Neutropenia natural history, complications and prognosis

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Editor-In-Chief: C. Michael Gibson, M.S., M.D. [1] Associate Editor(s)-in-Chief: Daniel A. Gerber, M.D. [2]


Neutropenia is a frequent finding on blood differential. When identified, attention must be placed on identifying underlying medication toxicities, autoimmune disorders or hematological malignancies, or various infections. While most patients with mild neutropenia recover quickly and without complications, severe medication-related neutropenia can be fatal in up to 10%.[1] Close attention must be given to identifying poor prognostic indicators, early signs of infection, and any cyclic pattern to this hematologic abnormality to avoid potentially fatal complications.

Febrile neutropenia is an often fatal complication of severe neutropenia, with fever often being the only presenting symptom of an underlying infection.

Natural History

Neutropenia is a frequent finding related to various infections, cytotoxic chemotherapies or medication toxicities, autoimmune disorders, hematological malignancies, and certain ethnic groups. It is often asymptomatic and the neutropenia often normalizes quickly and without complications, however evaluation for an underlying cause is necessary when the neutropenia is severe or there are associated findings to prevent complications that can often be fatal.

For those without severe neutropenia and without clinical, serological, or radiographic evidence of underlying diseases contributing to neutropenia, regular blood count monitoring up to a few times each week is recommended to monitor the course of neutropenia. During this time, particular attention should be paid to any symptoms of infection or malignancy and any contributing medications as infectious complications carry a mortality rate of up to 10%.[1]

A small fraction of neutropenic patients are found to have cyclic neutropenia, where 4-6 day periods of neutropenia occur approximately every 3 weeks and, like other forms of severe neutropenia, predispose the patient to complicated infections. Screening these individuals requires serial monitoring of neutrophil counts a minimum of 3 times per week for a minimum of 6 weeks to reveal the 3 week cycles.[2]

Neutropenia is classified as "chronic" when lasting for greater than 3 months.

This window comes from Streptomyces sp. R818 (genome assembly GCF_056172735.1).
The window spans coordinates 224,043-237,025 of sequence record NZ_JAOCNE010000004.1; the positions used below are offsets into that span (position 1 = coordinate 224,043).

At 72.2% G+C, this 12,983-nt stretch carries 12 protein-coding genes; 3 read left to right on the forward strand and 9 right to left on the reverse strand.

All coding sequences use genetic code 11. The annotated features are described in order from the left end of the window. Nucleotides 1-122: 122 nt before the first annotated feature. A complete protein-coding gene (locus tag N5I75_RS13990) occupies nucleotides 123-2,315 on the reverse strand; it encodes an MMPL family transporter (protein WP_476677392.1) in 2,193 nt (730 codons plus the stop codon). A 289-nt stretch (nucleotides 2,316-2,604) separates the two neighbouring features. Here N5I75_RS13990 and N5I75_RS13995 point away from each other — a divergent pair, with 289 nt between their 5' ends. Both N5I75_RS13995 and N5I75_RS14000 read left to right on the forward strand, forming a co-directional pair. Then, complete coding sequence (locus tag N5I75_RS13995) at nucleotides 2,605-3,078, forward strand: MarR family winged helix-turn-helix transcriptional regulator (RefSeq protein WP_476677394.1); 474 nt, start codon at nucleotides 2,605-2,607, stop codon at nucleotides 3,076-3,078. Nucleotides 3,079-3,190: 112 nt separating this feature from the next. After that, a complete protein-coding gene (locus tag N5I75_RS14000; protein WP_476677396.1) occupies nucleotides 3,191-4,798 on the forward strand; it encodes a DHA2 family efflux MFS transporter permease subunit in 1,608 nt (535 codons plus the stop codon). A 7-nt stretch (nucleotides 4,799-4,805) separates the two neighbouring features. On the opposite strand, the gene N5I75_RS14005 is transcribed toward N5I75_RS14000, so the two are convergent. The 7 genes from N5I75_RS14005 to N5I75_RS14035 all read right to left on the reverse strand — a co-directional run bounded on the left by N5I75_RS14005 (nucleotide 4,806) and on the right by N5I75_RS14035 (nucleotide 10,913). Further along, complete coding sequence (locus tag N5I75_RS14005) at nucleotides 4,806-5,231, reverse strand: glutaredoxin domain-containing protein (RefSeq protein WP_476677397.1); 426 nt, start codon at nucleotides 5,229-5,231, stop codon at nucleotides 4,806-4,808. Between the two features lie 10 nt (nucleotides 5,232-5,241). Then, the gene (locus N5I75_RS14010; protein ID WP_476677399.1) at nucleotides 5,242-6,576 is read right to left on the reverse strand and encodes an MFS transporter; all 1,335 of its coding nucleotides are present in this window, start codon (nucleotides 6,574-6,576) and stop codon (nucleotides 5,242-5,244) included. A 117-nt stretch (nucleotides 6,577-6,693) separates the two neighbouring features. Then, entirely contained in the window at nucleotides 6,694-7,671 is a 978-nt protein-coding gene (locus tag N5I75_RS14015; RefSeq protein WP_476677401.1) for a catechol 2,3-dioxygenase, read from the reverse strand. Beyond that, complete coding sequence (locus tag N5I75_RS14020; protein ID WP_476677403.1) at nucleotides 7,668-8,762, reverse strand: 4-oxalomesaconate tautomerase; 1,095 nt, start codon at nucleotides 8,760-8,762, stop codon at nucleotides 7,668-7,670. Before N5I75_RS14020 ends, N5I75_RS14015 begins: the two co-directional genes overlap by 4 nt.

There are no intrinsic complications of neutropenia itself, however neutropenia is a complication of many cytotoxic medications and chemotherapy and other conditions described and can increase the risk of infections. Neutropenic fever is a potentially life-threatening condition associated with neutropenia that is described in detail in its own chapter and reviewed briefly below.

Febrile Neutropenia

In patients with severe neutropenia, the neutrophil-mediated inflammatory process in the setting of infection is often blunted. Fever can be the sole presenting symptom. The risk of infection increases with the degree and duration of neutropenia with prolonged neutropenia defined as >7 days.

Per 2002 IDSA [3] and 2013 ASCO [4] guidelines, febrile neutropenia requires both of the following criteria:
  1. Fever: single oral temperature >38.3 C/101 F or sustained temperature >38 C/100.4 F for 1 hour
  2. Severe neutropenia: ANC< 500 cells/microliter

Despite prompt and thorough evaluation, a source of infection is identified in less than 1/3 of patients. Bacteremia, present in up to 25%, often serves as the only source of positive culture data. [3] As such, rapid risk stratification and appropriate empiric treatment is necessary.


Prognosis for low risk neutropenia is excellent - >90% probability of complete resolution without complications - however, high risk patients have >40% risk of complications. Risk assessment for patients with neutropenia is defined as below.

Low risk: typically patients with solid tumors on chemotherapy plus the following:

  • Anticipated neutropenia (ANC<500 cells/microliter) <7 days
  • No significant hepatic or renal dysfunction
  • No significant comorbidities**
  • MASCC Risk Score >21 (PPV 91%, specificity 68%, sensitivity 71%)

High risk

  • Anticipated neutropenia (ANC<500 cells/microliter) >7 days
  • Significant hepatic or renal dysfunction
  • Significant comorbidities**
  • Disease progression
  • MASCC Risk Score <21 (PPV 91%, specificity 68%, sensitivity 71%)

**Significant comorbidities: Hemodynamic instability, mucositis, GI symptoms, acute neurological changes, intravascular catheters, pulmonary infiltrates, or underlying chronic lung disease.


  1. 1.0 1.1 Andrès E, Maloisel F. (2008). "Idiosyncratic drug-induced agranulocytosis or acute neutropenia". Curr Opin Hematol. 15 (1): 15–21. PMID 18043241.
  2. Donadieu J, Fenneteau O, Beaupain B, Mahlaoui N, Chantelot CB. (2008). "Congenital neutropenia: diagnosis, molecular bases and patient management". Orphanet J Rare Dis. 19 (6): 26. PMID 21595885.
  3. 3.0 3.1 Freifeld AG, Bow EJ, Sepkowitz KA, Boeckh MJ, Ito JI, Mullen CA, Raad II, Rolston KV, Young JA, Wingard JR; Infectious Diseases Society of America. (2011). "Clinical practice guideline for the use of antimicrobial agents in neutropenic patients with cancer: 2010 update by the infectious diseases society of america". Clin Infect Dis. 52 (4): e56–95. PMID 21258094.
  4. Flowers CR, Seidenfeld J, Bow EJ, Karten C, Gleason C, Hawley DK, Kuderer NM, Langston AA, Marr KA, Rolston KV, Ramsey SD (2013). "Antimicrobial prophylaxis and outpatient management of fever and neutropenia in adults treated for malignancy: American Society of Clinical Oncology clinical practice guideline=J Clin Oncol". 31 (6): 794–810. PMID 23319691.

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